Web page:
How to make mustard

If you’re totally new to the art of fermentation, read my post with all the info you need to know: Fermentation 101

When I was a boy, I hated mustard. But like many things, my taste buds improved with age :). Now I take every opportunity to eat it! I use it for:

  • Sandwiches, of course (ham and bologna especially)
  • Smoked brats and Polish sausage
  • Marinating chicken (with buttermilk, garlic, honey, soy sauce, etc.)
  • Topping butter crackers to eat with summer sausage or salami
  • Topping salmon patties
  • Homemade salad dressing
  • Coating pork shoulders and ribs to help BBQ rub stick
  • GIFTS!
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The finished product.

Mustard is not only tasty, but it’s good for you. So if you make your own, you can feel especially good about piling it on because it is fresh, cheap, and healthy!

What you need:

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Let the fermenting begin!

What to do:

  1. Clean your container. If it’s not a container equipped with an airlock, make sure it is something you can “burp” easily. FYI, I like to make about one quart at a time; I use Mason jars with plastic one-piece lids.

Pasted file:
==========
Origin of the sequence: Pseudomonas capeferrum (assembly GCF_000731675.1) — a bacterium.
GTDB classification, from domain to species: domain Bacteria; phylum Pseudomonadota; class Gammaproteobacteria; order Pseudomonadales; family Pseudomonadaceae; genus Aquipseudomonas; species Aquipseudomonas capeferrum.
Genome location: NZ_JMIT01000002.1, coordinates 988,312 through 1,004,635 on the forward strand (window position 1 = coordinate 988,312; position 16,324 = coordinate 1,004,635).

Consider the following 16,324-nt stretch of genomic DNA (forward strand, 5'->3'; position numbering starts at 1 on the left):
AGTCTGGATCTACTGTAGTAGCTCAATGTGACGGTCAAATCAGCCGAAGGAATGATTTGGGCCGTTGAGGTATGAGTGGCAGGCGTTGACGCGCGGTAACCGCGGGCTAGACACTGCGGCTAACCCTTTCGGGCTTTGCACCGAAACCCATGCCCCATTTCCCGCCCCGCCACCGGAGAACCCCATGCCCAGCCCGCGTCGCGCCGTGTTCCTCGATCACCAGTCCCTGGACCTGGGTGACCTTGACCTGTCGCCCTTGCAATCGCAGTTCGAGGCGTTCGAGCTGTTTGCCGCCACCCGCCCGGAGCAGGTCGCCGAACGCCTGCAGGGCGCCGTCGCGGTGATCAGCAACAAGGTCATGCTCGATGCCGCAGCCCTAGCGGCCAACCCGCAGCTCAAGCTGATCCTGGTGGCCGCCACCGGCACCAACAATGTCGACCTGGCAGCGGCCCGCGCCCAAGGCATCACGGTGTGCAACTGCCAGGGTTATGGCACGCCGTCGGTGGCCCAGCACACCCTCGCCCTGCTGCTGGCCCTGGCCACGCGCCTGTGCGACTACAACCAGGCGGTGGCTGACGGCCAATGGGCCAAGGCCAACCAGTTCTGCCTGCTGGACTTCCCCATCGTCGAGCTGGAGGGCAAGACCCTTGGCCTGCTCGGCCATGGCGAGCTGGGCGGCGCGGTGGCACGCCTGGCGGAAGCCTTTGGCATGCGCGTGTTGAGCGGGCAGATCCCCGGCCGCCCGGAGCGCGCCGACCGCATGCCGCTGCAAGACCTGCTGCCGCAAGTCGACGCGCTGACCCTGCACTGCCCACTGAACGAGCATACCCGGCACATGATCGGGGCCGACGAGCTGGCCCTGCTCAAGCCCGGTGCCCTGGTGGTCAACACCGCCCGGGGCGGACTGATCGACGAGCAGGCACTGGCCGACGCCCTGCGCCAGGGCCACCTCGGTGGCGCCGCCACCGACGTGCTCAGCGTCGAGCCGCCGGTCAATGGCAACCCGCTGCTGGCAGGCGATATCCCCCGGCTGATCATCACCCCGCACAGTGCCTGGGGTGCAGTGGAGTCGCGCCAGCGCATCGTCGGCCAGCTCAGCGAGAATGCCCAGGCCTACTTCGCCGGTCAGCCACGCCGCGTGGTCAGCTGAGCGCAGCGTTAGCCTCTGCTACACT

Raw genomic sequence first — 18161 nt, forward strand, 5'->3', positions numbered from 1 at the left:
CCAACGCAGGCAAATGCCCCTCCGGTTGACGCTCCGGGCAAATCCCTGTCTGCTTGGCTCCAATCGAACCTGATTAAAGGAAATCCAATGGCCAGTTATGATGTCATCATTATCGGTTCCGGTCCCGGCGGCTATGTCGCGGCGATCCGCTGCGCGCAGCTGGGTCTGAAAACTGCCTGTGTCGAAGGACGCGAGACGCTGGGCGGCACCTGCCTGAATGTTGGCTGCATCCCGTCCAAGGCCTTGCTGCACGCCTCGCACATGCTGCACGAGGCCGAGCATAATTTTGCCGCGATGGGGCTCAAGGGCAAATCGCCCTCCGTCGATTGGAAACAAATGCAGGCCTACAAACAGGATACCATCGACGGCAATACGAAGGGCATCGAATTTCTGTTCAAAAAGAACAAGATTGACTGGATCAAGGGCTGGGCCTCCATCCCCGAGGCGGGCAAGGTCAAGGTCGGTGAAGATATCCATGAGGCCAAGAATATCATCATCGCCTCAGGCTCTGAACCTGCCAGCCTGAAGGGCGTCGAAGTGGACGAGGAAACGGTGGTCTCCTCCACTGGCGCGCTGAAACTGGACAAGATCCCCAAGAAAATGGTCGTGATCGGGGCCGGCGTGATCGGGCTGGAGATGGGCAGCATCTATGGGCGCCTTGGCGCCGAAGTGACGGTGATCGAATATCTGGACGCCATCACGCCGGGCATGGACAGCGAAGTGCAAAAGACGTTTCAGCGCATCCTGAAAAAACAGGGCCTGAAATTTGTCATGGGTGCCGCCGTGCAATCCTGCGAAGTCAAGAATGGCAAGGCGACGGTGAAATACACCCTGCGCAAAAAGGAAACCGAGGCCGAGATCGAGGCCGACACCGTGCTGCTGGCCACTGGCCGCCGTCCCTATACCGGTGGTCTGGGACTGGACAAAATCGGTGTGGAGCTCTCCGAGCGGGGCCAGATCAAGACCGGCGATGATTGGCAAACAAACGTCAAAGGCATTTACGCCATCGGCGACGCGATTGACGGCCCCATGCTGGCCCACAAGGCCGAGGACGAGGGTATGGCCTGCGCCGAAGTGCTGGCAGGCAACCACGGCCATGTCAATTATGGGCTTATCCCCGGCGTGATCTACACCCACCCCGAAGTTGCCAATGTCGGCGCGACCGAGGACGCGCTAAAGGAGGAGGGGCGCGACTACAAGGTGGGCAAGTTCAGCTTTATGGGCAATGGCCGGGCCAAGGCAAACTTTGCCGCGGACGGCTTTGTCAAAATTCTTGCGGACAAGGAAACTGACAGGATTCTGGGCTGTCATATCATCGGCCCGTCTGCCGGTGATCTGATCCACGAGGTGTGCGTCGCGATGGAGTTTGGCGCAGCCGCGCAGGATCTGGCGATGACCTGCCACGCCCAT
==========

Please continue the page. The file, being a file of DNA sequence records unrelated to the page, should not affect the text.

2. Add one part yellow seeds and one part black seeds until your container is about 2/3 full.
  3. Add garlic to taste. I usually add 1/2 bulb to one quart (fermentation mellows garlic).
  4. Using the salt and purified water, mix up a 3-3.5% brine. I like my mustard a bit salty, so I go with 3.5%.
  5. Pour brine into your container, completely covering the seeds and garlic.
  6. Let rest overnight. Check after 8-12 hours to see if you need to add more brine (too dry; the seeds soak up a lot of water) or more seeds and brine (too much head space–1/2 inch preferred).
  7. Shake lightly 1-2 times per day to disturb the top of the ferment. Burp container 1-2 times per day if necessary.
  8. After 1-2 weeks, the mix should start to smell pleasant and like mustard sauce.
  9. After 3-4 weeks, process in a food processor with one part vinegar to four parts fermented mustard seeds to your desired consistency (add more vinegar if you prefer).
  10. Bottle and refrigerate. Let age several days to mellow before tasting.
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Mustard of this quantity and quality would cost about $30. This cost me about $7.50.

I haven’t checked the pH of mine, but if you want to store your mustard on the shelf, a pH of 4.2 or below means refrigeration is unnecessary. If you do so, I’d suggest heating your mustard to 185* for ten minutes to ensure all lacto-bacteria are killed. This would prevent any issues with exploding bottles and blown lids/caps.

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